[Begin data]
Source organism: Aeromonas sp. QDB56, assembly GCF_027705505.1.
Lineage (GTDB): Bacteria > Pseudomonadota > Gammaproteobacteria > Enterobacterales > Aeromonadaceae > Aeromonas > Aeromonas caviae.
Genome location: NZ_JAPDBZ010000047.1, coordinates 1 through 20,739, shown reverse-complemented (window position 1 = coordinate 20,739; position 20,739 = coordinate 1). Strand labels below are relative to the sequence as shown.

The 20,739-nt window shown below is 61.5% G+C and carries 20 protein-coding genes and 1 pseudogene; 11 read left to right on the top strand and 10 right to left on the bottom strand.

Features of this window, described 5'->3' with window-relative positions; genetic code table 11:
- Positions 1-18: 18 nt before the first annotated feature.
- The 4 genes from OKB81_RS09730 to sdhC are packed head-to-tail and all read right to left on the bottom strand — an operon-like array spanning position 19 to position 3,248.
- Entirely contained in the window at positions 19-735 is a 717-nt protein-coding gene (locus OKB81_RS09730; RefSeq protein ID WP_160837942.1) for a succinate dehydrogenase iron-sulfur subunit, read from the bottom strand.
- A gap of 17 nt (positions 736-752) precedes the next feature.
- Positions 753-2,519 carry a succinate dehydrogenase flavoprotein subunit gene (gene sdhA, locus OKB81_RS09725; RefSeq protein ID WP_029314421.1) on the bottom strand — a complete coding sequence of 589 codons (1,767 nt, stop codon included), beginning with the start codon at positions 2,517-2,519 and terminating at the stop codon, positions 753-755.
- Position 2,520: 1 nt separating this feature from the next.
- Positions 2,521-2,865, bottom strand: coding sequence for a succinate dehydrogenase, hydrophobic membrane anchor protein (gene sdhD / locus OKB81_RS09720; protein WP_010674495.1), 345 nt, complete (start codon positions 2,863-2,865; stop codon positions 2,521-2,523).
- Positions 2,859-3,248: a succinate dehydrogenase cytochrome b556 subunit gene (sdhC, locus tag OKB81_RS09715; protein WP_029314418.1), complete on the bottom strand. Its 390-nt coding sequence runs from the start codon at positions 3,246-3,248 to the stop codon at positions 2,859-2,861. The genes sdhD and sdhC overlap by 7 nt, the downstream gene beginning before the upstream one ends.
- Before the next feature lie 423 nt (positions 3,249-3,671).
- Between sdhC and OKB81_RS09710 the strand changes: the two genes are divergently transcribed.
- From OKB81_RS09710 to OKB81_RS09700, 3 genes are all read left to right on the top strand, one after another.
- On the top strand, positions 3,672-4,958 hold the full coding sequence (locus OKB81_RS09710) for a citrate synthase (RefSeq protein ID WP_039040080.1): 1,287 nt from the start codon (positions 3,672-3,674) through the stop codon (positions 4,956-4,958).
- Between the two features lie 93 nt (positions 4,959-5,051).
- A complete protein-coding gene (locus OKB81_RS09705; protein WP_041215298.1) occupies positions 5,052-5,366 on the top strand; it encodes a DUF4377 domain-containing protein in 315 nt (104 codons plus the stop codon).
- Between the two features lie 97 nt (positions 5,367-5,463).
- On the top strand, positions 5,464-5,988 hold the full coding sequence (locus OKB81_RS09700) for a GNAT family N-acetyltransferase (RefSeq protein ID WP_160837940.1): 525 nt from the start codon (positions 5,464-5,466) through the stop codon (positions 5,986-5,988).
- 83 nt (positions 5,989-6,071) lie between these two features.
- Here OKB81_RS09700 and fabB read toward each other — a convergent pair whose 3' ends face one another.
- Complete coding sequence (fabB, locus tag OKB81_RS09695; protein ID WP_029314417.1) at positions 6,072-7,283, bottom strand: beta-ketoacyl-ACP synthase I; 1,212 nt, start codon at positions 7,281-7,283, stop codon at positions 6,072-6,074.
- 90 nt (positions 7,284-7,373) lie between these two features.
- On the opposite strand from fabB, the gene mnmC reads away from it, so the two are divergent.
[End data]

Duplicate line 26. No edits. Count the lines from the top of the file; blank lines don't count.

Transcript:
- On the opposite strand from fabB, the gene mnmC reads away from it, so the two are divergent.